Friday, January 14, 2011

Back Office Stick-Up

So I’ve had quite the holiday hiatus. In honor of the new year, I am kicking off the blog with a public service announcement. But first, a little background:

Last August, St. Pauli Girl was the victim of a hold-up. Except the thief didn’t have a mask or weapon and St. Pauli Girl never even met him. The thief was a large financial corporate institution we’ll call Rancid, Inc. (Times must be really, really tough.)

St. Pauli Girl withdrew a small sum from her retirement account held by Rancid, Inc. A couple of weeks later she received a call from the personnel office of her former employer: High Plains Drifter College. They told St. Pauli Girl they had received a $10,000 check made out to the college and referencing her name. The college had no idea why they received it and mailed the check to St. Pauli Girl.

St. Pauli Girl went online to check her account and noticed that the day after her small withdrawal, a $10,000 withdrawal had also been made. So despite now having the un-cashable check in her possession, her account was still missing $10,000.

Her retirement plan is a 403B plan which can best be described as the female equivalent of a 401k because it’s more complicated and has lots of “fine print” you ignored when you signed up. Plus it’s regulated by each individual state which means companies like Rancid, Inc. have to be able to handle these accounts in 50 different ways.

Surely a phone call would straighten things out? Well, here’s how that played out:

St. Pauli Girl: Can you tell me why $10,000 was taken from my account and sent to my former employer?

Rancid Operator: That check was requested by the college.

St. Pauli Girl: No, it wasn’t. I talked to them.

Rancid Operator: It’s standard procedure that a college requests the unvested amount of your investment when you leave their employment, and that’s what Giddyup College did.

St. Pauli Girl: Wait, Giddyup College? I haven’t worked for them in over ten years, and that was mostly part-time for just a few years. Almost all of my retirement investment is from High Plains Drifter College, where I was full-time for many years.

Rancid Operator: Well, when you change employers, you rollover what you had and the previous employer requests the unvested amount.

St. Pauli Girl: I changed colleges ten years ago! What took so long? Isn’t there a statute of limitations?

Rancid Operator: Let me ask a supervisor.

(20 minutes and 9 Musak songs later)

Rancid Operator: Yes, Giddyup College requested that money.

St. Pauli Girl: But you made the check out to High Plains Drifter and mailed the check to them.

Rancid Operator: Yes, hmm, well there goes my computer . . . sorry…. Let me ask a supervisor.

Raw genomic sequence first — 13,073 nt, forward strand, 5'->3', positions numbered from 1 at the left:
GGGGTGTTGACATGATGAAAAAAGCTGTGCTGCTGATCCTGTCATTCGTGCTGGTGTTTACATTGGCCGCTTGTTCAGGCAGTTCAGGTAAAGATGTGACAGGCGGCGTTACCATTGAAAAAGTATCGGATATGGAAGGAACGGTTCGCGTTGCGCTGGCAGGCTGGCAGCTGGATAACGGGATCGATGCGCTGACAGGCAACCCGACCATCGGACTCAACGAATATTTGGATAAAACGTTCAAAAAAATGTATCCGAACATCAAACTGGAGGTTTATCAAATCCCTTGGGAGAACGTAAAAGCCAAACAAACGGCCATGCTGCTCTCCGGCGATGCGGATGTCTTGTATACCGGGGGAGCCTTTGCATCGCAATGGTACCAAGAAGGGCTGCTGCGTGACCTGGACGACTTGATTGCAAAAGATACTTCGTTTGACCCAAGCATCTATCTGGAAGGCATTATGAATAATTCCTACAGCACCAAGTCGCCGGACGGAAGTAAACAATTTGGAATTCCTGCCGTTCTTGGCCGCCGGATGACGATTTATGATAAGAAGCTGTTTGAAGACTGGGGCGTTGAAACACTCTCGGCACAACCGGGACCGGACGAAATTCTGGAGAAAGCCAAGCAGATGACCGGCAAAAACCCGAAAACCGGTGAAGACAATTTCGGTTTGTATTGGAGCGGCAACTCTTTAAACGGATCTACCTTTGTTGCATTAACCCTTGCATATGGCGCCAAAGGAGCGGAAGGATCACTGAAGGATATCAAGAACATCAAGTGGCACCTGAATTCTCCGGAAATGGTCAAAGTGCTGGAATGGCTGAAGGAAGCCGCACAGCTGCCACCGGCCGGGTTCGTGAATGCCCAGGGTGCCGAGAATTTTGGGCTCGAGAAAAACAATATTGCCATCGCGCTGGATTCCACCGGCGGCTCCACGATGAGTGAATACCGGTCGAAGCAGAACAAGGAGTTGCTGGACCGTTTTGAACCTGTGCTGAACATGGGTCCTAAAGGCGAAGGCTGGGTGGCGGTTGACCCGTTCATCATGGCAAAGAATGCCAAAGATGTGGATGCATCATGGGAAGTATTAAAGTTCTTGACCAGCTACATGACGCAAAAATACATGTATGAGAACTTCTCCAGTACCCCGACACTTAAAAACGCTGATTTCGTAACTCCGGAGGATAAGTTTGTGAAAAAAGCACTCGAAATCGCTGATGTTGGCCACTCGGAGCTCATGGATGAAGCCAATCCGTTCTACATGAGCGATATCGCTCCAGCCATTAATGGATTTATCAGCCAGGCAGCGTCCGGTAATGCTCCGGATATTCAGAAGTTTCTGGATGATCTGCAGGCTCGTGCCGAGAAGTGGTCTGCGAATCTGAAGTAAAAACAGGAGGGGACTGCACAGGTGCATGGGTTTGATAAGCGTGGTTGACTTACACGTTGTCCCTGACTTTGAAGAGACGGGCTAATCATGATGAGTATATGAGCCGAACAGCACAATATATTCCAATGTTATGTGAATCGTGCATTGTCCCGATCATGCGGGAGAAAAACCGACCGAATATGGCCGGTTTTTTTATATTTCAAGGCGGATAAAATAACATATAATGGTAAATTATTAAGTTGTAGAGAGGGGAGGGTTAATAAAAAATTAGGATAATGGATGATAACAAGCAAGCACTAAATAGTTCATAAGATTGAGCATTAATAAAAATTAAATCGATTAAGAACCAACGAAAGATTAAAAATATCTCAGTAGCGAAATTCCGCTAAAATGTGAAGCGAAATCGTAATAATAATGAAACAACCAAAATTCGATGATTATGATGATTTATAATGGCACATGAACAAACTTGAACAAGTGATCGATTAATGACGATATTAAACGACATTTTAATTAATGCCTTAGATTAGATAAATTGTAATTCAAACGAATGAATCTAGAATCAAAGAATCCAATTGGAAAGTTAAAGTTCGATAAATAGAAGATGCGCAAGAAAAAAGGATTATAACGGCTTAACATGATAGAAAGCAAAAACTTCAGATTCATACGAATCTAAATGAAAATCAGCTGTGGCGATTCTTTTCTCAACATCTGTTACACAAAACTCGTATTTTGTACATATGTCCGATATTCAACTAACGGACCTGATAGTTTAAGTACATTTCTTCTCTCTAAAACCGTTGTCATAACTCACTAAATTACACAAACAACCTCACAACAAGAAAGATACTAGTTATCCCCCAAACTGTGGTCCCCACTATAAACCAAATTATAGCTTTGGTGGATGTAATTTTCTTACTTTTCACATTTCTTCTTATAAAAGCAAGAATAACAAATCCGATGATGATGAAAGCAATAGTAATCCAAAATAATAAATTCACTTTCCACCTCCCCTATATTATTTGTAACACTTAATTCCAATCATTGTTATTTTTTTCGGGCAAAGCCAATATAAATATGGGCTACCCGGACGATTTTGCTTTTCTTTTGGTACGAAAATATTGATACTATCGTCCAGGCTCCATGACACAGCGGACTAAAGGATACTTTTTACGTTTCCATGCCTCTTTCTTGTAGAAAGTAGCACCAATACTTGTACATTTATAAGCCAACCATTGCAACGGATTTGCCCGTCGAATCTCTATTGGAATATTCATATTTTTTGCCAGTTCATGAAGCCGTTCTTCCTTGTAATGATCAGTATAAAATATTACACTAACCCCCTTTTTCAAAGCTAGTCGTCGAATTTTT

(20 more minutes later)

Rancid Operator: Ma’am? We mailed the check to High Plains because those two colleges merged.

St. Pauli Girl: What? Are you crazy? That sure will be news to them! Let me speak to your supervisor.

Rancid Operator: She just went to lunch. And I’d better get going too. Thanks for calling.

St. Pauli Girl tried numerous times to call back, but the Rancid operators put up a strong defense, and she couldn’t get past them. She tried to call the investment advisor listed on her statement, but he wouldn’t return her calls either. (Apparently he only returns calls when a commission is involved.) She called Giddyup College, and they verified they did not request a check . . . nor had they secretly merged with High Plains Drifter College.

We did extensive research and concluded no one was entitled to the money except St. Pauli Girl. We then mailed a formal letter to Rancid protesting her most recent retirement account statement and demanded the money be restored. (If this didn’t work, I knew where to find the A-Team.)

Finally after receiving our letter, a Rancid representative called to tell us there had been a mistake and the money would be restored by the end of the week. (It may have helped that in our letter we used words like “fraudulent,” “usury” and “chicanery.”) But no one ever explained the mistake. After $10,000 disappeared, no one could tell us how or why.

It was probably a computer glitch, or perhaps the fact that even minor employees have to know 50 different ways to handle retirement accounts. But in a large company like Rancid, no one is going to notice a missing $10,000. Luckily the HR person at High Plains Drifter College did notice.

So my public service announcement:

Balance your checkbook!

Always carefully read any investment statements!

Carefully review all bills, credit card statements and especially little charges on your phone bill!

If an ATM declines your withdrawal request, always check your statement and make sure the ATM didn’t take the money from your account anyway!

Times are tough; you never know when a company like Rancid, Inc. is going to keep a little something for themselves.

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